New foundation aims to bring mental health resources to Pinellas County first responders

A new foundation called 'Mental Health for Heroes' was founded and spearheaded by Pinellas County law enforcement officers, firefighters, emergency personnel and their immediate families.

"They go home at night after a day of trauma and their wives or husbands are waiting for them to pay attention to them or their little kids are running around and wanting attention from mom or dad," Pinellas County Commissioner Janet Long said. "It has a huge effect on the entire family dynamic."

For no cost at all, the foundation will connect them with counselors from partners at 360 Counseling or Tampa Bay Psychology Associates. 

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"We have to take care of the people doing the job so that they can take care of us, because the job takes a toll on the emotional health of first responders," said Pinellas County Sheriff Bob Gualtieri. 

Officials said a critical component of the program is that it's built to be entirely anonymous. The sheriff said they hope it eliminates the negative stigma around mental health in law enforcement after seeing current EAP services were extremely underused.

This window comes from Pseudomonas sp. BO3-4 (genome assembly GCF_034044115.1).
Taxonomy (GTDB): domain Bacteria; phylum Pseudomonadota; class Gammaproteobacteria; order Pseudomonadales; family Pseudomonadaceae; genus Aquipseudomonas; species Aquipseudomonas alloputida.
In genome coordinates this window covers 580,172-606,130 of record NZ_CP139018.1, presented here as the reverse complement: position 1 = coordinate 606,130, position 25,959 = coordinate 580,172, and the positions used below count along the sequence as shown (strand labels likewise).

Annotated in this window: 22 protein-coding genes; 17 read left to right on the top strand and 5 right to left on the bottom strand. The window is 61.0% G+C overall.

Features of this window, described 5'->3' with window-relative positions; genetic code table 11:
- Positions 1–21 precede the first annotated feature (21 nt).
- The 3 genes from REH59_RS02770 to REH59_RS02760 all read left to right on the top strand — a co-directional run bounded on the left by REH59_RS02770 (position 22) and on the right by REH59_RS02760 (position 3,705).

Commissioner Long said there won't be a file created for health insurance or for the agency first responders are coming from. She added that they will be contacted again by the office that they asked for and in their intake form. 

The program technically started back in January, and funds went immediately to services and not marketing or PR. Just by word of mouth, counselors have helped about 170 local first responders and their families, including more than 50 within the sheriff's department alone. 

It's a cause that hits close to home. Around 30% of first responders develop behavioral health conditions including PTSD, depression and aggressive behavior.

The sheriff and his team had a hard time after laying Pinellas Deputy Michael Magli to rest when he was killed by a drunk driver last year. Clearwater also came together in February to honor the life of Hillsborough Deputy Abigail Bieber who was killed in a murder suicide. 

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"They deal with everyone else's crisis of the day, but they, too, have issues in their personal and professional lives that they need help with," Sheriff Gualtieri said. 

This program was established with more than $500,000 from Tampa Bay area companies and foundations. $100,000 alone came from Tampa philanthropist Tom Pepin, who was also in attendance at Wednesday's announcement. 

If you are a Pinellas first responder in need of this service, you're encouraged to submit an application at